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Discuss some issues surrounding public service leadership and apply to the field of public service

COURSE SYLLABUS SUMMER 2015 Undergraduate Level Coursework
NOTE: Last day course assignments can be submitted is: August 1, 2015

Office: UHCL – Bayou Bldg. Suite 1508, # 9
(Office hours by appointment – call me!)
Cell: Phone and Text # 281-905-3066 (Prefer you call me via my cell instead of
office phone!)
Email: Through WebCT – delaguardia@uhcl.edu
or 2nd email (backup): neorouge@hotmail.com

If you do not hear from me by phone or email within 24 hrs. – I did not receive your message. Contact me again please & text! (281-905-3066)
Do NOT fail to contact me with concerns or questions. I am here for you.
Class officially begins on June 8, 2015 and finishes/completes on August 1, 2015.
COURSE OVERVIEW: This course provides students with an understanding of the common elements and differences that shape leadership in the public, voluntary, and private sectors. Students will have an opportunity to learn about the basic ideas and debates concerning the nature of leadership. The course will explore a number of key themes and topics including different approaches and theories of leadership, leadership ethics, women and leadership and the personal development of leadership traits.
As this course is taught via the internet Course, students are expected to work independently, while communicating with instructor via email, phone calls, and meetings by appointment. Students will also participate via discussions on the course bulletin board. It is essential that you read the assigned material weekly. Students may be directed to hypertext links, or related web sites related to chapters in text and topic areas. The course will focus on public service leadership, making a conscious effort to define systematically and think through the various qualities that define leadership.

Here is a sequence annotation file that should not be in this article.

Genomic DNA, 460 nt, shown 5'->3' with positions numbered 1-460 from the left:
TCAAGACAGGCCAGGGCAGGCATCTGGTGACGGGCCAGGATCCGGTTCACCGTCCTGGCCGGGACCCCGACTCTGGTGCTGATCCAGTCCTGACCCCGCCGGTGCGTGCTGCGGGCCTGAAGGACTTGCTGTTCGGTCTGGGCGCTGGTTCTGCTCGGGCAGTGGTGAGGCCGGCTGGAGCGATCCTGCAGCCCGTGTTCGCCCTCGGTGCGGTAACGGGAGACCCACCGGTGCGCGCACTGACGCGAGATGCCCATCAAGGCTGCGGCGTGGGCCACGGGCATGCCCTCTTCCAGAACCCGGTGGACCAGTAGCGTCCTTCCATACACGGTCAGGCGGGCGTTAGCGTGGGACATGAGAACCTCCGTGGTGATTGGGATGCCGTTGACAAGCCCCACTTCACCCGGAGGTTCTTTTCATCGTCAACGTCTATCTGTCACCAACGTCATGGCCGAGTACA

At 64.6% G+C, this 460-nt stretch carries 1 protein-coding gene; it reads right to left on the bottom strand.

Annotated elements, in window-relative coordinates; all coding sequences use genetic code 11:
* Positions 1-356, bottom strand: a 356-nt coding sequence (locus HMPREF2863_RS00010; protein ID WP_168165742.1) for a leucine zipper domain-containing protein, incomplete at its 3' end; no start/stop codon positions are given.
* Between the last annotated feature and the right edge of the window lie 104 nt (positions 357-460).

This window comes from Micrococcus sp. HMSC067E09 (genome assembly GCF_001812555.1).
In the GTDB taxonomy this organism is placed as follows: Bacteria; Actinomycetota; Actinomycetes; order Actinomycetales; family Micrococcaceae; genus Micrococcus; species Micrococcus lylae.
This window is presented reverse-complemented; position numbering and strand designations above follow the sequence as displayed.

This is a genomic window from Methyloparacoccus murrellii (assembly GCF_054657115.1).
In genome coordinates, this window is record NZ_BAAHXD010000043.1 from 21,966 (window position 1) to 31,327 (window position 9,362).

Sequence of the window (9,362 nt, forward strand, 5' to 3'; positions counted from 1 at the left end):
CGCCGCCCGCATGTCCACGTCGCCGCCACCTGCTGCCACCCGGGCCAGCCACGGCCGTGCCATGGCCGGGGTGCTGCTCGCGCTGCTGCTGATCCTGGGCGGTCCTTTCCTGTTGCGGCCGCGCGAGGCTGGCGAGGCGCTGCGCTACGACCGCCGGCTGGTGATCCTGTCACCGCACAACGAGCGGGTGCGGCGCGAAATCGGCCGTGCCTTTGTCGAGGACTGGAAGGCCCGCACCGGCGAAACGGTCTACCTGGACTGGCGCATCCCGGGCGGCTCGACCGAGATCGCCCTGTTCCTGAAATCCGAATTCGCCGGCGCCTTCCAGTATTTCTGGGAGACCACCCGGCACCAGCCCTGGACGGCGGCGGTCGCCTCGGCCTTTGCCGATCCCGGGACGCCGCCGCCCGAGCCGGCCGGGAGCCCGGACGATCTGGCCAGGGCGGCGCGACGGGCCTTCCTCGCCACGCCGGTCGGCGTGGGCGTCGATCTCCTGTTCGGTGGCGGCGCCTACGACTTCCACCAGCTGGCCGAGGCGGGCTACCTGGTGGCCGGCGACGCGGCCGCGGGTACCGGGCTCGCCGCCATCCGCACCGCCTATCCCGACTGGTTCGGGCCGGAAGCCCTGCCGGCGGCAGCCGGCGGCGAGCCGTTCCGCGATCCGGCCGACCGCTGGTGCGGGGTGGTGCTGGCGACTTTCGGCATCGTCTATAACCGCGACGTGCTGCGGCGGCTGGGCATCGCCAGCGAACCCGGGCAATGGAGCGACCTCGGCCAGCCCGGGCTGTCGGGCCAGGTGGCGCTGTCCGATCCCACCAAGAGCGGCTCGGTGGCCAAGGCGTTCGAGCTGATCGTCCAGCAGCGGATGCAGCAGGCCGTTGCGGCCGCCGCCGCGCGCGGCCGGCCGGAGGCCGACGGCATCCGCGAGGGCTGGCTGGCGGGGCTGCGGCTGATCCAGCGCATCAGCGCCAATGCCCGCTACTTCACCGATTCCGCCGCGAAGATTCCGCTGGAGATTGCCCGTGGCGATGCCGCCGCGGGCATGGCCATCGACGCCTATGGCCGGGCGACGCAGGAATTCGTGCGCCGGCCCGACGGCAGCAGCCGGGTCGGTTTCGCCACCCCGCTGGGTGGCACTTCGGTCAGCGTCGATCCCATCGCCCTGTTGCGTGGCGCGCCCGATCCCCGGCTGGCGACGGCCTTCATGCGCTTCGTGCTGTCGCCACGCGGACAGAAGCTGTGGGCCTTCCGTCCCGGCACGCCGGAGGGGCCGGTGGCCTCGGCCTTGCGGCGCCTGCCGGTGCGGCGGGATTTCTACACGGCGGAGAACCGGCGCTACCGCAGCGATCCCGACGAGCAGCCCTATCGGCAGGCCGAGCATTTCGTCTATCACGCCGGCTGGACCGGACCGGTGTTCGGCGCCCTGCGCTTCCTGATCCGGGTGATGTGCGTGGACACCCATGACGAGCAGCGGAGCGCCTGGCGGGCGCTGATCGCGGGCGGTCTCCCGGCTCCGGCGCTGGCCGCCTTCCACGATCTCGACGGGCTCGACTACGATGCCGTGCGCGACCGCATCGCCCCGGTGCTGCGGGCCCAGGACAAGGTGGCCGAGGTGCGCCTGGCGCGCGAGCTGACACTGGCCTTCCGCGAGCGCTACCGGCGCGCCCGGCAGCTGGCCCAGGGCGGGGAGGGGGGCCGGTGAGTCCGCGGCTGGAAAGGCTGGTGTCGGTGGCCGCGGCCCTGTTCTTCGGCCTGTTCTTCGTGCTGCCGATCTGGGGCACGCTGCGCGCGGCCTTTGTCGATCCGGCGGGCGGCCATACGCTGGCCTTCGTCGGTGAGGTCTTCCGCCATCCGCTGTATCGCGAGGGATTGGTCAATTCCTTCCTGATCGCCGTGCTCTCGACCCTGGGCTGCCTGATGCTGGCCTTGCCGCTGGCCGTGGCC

COURSE GOALS:
Discuss some issues surrounding public service leadership and apply to the field of public service
Discuss diversification in the public sector, particularly as the issues related to public leadership.
Introduce students to a wide variety of variety of psychological and sociological theories and analysis of public service leadership.
Understand the process of public service leadership and personal leadership.
Understand the patterns of ethical relationships and the responsibilities of an ethics based public leadership mode.
Discuss new concepts in the discussion forum about different societies and how leadership can affect them.
Discuss concepts in the discussion forum related to development of personal leadership as well as public leadership.
Develop a broader understanding of human differences and way of life and how this can affect public leadership.
Develop a broader understanding of the effect of public service leadership and lack of
public service leadership on both a micro and macro level.